On a wild and wet October evening, Hampshire Writers’ Society Chairman, Barbara Large introduced special guest Professor Liz Stuart Senior Pro Vice-Chancellor from the University of Winchester who began by welcoming the HWS to the university campus.
She spoke about her role at the university and her work as a writer. Although one of the smallest universities in the country, only 7000 students, it has made the top ten in the Sunday Times’List of best universities and achieved first place in the country for student satisfaction on its creative writing courses.
As a theologian, Professor Stuart has written ten books, although much of her time now is spent dealing with academic matters within the university, writing policy documents, academic papers and reports. Once regarded as a radical theologian, one of the delights of her life is when she discovers her work has been the subject of a PhD thesis.
This year marks the 20th anniversary of the publication of her book which was banned by the Archbishop of Canterbury. Ironically, it turned out to be one of her best sellers!
Marc Morris, historian, author and broadcaster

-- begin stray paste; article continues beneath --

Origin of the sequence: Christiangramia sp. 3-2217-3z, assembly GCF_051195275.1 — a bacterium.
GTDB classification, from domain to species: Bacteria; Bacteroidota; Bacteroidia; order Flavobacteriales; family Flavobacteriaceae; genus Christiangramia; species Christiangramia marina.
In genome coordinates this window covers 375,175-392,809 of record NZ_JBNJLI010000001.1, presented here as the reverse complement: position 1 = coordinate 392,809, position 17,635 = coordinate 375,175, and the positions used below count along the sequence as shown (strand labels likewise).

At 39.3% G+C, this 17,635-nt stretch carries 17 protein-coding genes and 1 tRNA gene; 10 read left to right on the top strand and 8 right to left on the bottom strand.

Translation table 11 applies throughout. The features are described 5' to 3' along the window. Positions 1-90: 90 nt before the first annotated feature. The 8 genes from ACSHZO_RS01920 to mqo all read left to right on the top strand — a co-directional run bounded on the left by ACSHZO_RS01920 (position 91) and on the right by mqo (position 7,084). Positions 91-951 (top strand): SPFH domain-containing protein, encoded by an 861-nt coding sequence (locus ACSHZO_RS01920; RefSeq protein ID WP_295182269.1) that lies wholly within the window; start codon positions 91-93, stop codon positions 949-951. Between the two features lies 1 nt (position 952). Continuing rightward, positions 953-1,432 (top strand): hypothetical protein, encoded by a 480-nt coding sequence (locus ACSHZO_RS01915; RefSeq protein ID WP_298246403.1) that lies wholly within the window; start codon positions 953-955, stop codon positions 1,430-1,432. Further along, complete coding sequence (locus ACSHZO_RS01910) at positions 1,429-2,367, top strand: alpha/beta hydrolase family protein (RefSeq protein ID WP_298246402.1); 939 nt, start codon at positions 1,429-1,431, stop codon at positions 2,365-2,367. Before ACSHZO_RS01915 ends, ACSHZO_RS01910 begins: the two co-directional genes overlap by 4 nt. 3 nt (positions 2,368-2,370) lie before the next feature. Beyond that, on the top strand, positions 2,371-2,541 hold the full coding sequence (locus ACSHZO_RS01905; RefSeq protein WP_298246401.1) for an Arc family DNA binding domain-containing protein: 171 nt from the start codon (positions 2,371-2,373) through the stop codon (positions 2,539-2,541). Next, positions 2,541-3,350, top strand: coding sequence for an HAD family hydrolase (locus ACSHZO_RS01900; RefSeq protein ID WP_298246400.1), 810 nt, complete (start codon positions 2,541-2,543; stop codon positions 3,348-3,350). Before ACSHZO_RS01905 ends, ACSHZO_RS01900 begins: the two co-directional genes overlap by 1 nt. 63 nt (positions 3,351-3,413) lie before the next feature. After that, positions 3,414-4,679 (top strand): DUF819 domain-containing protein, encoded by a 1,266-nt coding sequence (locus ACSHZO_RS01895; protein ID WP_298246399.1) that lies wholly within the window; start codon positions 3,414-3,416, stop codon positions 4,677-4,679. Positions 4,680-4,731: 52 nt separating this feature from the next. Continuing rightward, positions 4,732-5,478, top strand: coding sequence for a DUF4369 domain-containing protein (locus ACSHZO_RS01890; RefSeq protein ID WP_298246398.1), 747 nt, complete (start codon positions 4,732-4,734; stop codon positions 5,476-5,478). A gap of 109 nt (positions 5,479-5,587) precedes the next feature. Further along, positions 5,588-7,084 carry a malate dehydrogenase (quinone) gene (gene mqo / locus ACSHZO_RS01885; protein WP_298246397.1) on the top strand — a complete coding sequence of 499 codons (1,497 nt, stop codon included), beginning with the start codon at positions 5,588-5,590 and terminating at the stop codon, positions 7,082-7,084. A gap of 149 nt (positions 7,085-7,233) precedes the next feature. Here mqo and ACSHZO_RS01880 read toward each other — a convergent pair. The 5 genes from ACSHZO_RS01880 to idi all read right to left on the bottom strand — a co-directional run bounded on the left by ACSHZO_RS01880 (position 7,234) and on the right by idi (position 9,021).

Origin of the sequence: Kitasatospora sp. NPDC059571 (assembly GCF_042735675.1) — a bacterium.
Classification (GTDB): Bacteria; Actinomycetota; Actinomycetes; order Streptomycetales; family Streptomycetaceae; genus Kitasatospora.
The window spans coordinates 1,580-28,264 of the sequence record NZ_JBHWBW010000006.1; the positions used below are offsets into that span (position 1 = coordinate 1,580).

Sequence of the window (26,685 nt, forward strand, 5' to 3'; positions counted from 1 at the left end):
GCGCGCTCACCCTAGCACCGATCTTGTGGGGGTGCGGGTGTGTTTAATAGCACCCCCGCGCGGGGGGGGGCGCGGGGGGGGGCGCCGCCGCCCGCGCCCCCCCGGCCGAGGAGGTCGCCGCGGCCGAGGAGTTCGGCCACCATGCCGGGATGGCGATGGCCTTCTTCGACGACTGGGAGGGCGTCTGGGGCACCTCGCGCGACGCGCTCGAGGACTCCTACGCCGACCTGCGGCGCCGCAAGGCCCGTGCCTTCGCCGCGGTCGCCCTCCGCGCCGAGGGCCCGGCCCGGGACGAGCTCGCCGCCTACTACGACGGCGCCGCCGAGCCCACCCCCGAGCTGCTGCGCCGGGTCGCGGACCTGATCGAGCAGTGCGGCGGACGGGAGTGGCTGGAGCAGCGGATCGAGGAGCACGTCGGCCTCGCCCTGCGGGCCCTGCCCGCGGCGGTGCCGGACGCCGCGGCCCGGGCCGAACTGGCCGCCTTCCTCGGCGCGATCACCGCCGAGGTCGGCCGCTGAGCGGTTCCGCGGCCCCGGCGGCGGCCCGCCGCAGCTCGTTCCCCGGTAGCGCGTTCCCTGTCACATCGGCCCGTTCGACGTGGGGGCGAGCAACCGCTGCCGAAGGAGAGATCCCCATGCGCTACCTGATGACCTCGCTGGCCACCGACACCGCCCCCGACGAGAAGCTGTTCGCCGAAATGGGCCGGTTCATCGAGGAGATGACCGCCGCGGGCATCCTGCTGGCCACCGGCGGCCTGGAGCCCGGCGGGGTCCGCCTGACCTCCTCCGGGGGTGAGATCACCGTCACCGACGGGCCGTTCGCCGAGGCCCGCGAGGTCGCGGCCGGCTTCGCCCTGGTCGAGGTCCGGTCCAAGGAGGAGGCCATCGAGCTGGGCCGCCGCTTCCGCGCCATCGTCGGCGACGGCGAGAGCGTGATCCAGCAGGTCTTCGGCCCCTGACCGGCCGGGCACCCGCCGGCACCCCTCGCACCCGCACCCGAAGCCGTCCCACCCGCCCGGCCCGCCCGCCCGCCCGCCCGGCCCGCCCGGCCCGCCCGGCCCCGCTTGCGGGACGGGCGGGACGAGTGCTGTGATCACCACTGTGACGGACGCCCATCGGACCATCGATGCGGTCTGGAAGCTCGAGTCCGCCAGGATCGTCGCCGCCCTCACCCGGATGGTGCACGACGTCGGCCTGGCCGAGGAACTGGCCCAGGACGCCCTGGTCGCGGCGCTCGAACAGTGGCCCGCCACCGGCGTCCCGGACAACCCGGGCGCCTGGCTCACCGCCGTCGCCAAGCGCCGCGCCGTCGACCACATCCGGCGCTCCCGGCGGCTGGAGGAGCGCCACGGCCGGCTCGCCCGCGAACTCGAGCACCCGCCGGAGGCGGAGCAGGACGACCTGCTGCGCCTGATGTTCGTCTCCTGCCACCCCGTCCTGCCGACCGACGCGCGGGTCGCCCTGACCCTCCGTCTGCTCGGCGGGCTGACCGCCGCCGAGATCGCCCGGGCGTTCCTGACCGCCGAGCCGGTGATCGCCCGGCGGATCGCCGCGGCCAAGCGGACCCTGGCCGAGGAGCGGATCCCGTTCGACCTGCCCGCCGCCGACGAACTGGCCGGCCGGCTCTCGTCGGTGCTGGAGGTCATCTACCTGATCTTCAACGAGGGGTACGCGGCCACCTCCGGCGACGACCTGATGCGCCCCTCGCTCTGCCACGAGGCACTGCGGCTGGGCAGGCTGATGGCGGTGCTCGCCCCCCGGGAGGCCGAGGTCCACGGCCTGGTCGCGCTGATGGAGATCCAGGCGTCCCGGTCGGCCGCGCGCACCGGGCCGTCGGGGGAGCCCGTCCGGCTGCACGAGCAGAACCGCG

The Guest Speaker, Marc Morris was interviewed by Graeme Pick, who began by asking why there was such a long gap between Marc Morris’ books.
Report by Hermione Laake
Marc’s response was that books take a long time. There was a brief discussion about hot housing, doing a book in 2-3 years. Generally Marc described the time taken to write his work as being around four years, with the first being commissioned in 2004 and then going on to be published in 2008 and the second being commissioned in 2008 and published this year.
Graeme asked M. M how he goes about writing his books.
Much of his research on Edward 1st came about through his thesis on the Earls of Norfolk in the 13thCentury BC. “Edward I conquered Wales had illegitimate children, tried to conquer Scotland and had one of the greatest reigns in British history. I thought that he was due a page turning biography. Someone needs to write a book about this — me.”
M.M described the process of writing as reading other people’s books and a synthesis taking place. But because of the sheer volume of writing available trying to make these disparate texts synthesise didn’t work. Prior to The Norman Conquest, there was much documentation. After the revolution in 1200 the King ordered that copies of messages were kept. These have survived, Consequently, there is more evidence than you could look at. “European historians look at English medieval history and are agog,”
Graeme then asked, “How do you decide what to discard?”
M.M.:“What makes the research process interesting, is when it doesn’t fit. You get your story straight. I would imagine this is the same with every story. Every book I read with that date in, I break it down by year: Jan, Feb, March, the date of whatever, then you discover mistakes,”
He described the tag Narrative History as often thought of as a pejorative term. “Alternatively there is thematic history.. Social history gets in the way whereas narrative history gets the story going. There needs to be a balance between moving the story forward and conveying the story.”